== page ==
Is it possible to use CDR-Audio in a traditional burner?


I’d like to know if it’s possible to use CD-R Audio (JVC) in a normal burner (Yamaha CRW2100S)…

It is stated on my burner’s manual that the burner accepts CD-R, CD-RW and CD-RW Hi Speed.

On the CD-R Audio, it’s written that the media should only be used on devices having the “CD-R Audio” logo…

I thought at the beginning that Blank CD-R Audio were different from normal CD-R just by the “restricted use” bit set in the pregroove.

Is it the case?
Can I use these CDs with no fear on my burner?

Thank you!

I use standard disc for Audio and Data. I have never personally bought Audio cd’s. All I can say is try it and find out. Now what would be interesting is if you can put Data on a Audio and see what happens.

Originally posted by grenet_ghost
[B]I thought at the beginning that Blank CD-R Audio were different from normal CD-R just by the “restricted use” bit set in the pregroove.

Is it the case?[/B]

Yes this is the case, a genuine audio cd-recorder will burn only on CD-r audio because of this ‘restricted’ bit. If you want to use a CD-r audio disk in a normal pc-based burner I think this must be possible… but you pay a lot more for your audio disks without having any advantage over normal CD-r’s.


Actually, I burnt an Audio CD for a friend on my burner (on a standard CD-R), and he gave me a CD-R Audio as a compensation!

That’s why I wanna know if “physically” it’s the same (except for the “restricted use” bit), as far as the die etc… is concerned.

People say these disks are made for Audio, but I believe it’s just a matter of “rights” and so on. I don’t think it’s because it’s better suited for Audio!

Originally posted by grenet_ghost
but I believe it’s just a matter of “rights” and so on. I don’t think it’s because it’s better suited for Audio!

That is what I think too.


its the same

they just ripping people with audio burners off!

It works…even audio cdr-w’s do work with your burner…you guys are quite right that it only is a matter of rights,and it has nothing to do with better quality of the disc…The discs I use with my Philips cdr770 audiocd-copier work also with all my burners and can be read by every device I have…:slight_smile:

I agree,

I’ve tested this with CarbonSound 80 min CD-Rs from HiSpace.
Recording DATA (Mode1) and AUDIO was no problem.
I’ve bought them only, because of their cool design (vinyl-look).
If you are using a regular CD-Recorder for PCs, you don’t need these special CDs.

some companies offering the modification of DVD players to accept all regions also offer a modification so that one can use normal CD-R’s in audio CD-recorders, which should save the regular audio burners quite some money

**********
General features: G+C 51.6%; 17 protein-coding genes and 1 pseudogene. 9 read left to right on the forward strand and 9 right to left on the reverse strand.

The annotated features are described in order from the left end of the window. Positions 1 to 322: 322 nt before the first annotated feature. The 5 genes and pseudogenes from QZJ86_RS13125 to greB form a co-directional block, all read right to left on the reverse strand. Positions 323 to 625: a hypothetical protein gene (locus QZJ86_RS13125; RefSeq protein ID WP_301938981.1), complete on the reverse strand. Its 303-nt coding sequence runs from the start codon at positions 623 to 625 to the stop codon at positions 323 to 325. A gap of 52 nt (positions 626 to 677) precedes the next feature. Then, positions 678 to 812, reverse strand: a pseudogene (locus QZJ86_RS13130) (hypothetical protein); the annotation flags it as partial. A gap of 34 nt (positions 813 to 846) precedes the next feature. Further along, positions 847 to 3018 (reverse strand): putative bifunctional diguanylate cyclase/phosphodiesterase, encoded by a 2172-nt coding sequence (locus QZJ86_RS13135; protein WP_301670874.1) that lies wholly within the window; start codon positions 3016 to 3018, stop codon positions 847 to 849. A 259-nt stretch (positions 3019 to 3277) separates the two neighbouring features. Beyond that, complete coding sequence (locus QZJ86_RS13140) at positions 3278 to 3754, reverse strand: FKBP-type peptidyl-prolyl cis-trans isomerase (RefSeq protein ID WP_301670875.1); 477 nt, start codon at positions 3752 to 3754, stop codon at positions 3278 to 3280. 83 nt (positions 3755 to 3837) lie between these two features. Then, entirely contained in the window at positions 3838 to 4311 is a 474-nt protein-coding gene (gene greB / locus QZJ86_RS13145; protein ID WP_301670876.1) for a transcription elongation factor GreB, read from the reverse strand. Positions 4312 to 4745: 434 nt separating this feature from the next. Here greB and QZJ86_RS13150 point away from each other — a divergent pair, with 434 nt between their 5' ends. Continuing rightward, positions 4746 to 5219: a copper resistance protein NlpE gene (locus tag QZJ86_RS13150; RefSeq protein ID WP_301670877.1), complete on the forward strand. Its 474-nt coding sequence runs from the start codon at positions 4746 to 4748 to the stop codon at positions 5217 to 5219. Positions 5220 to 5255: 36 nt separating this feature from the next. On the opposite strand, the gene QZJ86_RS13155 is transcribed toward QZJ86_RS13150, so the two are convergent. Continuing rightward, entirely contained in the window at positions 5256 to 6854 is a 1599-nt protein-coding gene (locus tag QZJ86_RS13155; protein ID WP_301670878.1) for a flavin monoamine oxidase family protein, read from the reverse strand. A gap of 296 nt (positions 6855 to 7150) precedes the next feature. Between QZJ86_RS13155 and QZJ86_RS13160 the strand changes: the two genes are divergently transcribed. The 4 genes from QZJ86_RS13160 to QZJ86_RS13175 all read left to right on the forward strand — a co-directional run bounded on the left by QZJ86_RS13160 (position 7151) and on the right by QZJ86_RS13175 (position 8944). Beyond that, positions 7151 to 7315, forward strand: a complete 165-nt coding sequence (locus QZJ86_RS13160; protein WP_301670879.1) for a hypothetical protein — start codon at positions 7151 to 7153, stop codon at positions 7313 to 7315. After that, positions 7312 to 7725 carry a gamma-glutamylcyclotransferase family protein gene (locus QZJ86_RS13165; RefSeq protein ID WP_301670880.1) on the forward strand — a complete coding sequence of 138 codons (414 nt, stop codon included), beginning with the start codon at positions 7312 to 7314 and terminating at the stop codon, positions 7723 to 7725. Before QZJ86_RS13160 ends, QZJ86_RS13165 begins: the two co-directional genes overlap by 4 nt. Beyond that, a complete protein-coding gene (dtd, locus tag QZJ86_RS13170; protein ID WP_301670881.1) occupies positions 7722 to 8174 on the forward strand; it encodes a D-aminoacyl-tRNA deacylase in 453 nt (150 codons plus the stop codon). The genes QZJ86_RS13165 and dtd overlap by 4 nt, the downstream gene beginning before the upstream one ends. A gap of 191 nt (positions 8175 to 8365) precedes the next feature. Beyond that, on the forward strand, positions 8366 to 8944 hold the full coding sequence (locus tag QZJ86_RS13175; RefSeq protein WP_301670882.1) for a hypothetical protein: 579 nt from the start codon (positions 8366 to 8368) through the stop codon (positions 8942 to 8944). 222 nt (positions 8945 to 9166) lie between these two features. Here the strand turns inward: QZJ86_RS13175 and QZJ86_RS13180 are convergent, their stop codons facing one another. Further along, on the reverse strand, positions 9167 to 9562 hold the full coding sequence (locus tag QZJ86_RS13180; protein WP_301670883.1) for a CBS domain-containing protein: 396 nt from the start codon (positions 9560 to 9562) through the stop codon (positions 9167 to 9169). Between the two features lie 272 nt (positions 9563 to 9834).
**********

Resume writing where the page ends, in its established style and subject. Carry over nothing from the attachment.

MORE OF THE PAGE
with such a recorder, one may also perform a “swap trick”. I know it works with Philips’ audio cd burners, you need to swap the audio CD-R with a normal one just before the burning commences

I agree a computer CDR Drive cannot or does not care abouth the difference.

My wife bought me a 50 spindle of Memorex CDR Audio by mistake once, they were made by riteck and from what I could tell no different to my drive than the regular CDR.

I burned data, music, VCD, and anything else I needed to with no problems, they just cost more to pay our friends the RIAA for all the money they claim they are losing.

I did learn that if a friend of mine who has an audio CD recorder tries to make a copy from one of these it will not allow it because of the flag being set.
However he can copy any of my standard CDRs just fine.

Thanks a lot for your enlightment!

I don’t know for sure, but there COULD be a difference in recording speed. As far as I know, audioCD-writers don’t write faster than 4x, so I guess the AudioCDR’s are not designed for writing at 40x. (I’m not saying it won’t work at 40x)

However, that will largely depend on the writer that you are using and the quality of the CDR-disc.

A CD is a CD is a CD, Don’t pay that extra money for the same disc with a different price!!

The reason Audio CD-Rs and CD-RWs exist is sole reason of home CD-Writers (the things by Philips that look like stereo equipment). These have been around for a while and can only copy or create audio CDs. With this in mind it has been decided by the powers that be (sony/philips) that any discs written on these should have some money going back to industry. So basically the ‘Audio’ CD-Rs / CD-RWs have a specific byte of data written right at the begining in one of the sub channels, the home systems will ONLY write to these discs. So as a result the media is also more expensive to pass the cost back to the industry. One thing of note is that just becuase a CD-RW has Audio written on it, it doesnt mean that you will be able to play it back in your hi-fi. Most new CD players have ‘multi-play’ written somewhere on them, this means they are capable of reading CD-RW discs but unforunately most of them arent As far as PC CD-R(W) drives are concerned ther is no difference between the 2, the quality is the same, the media is the same, it will ignore the info specifically set for the home players.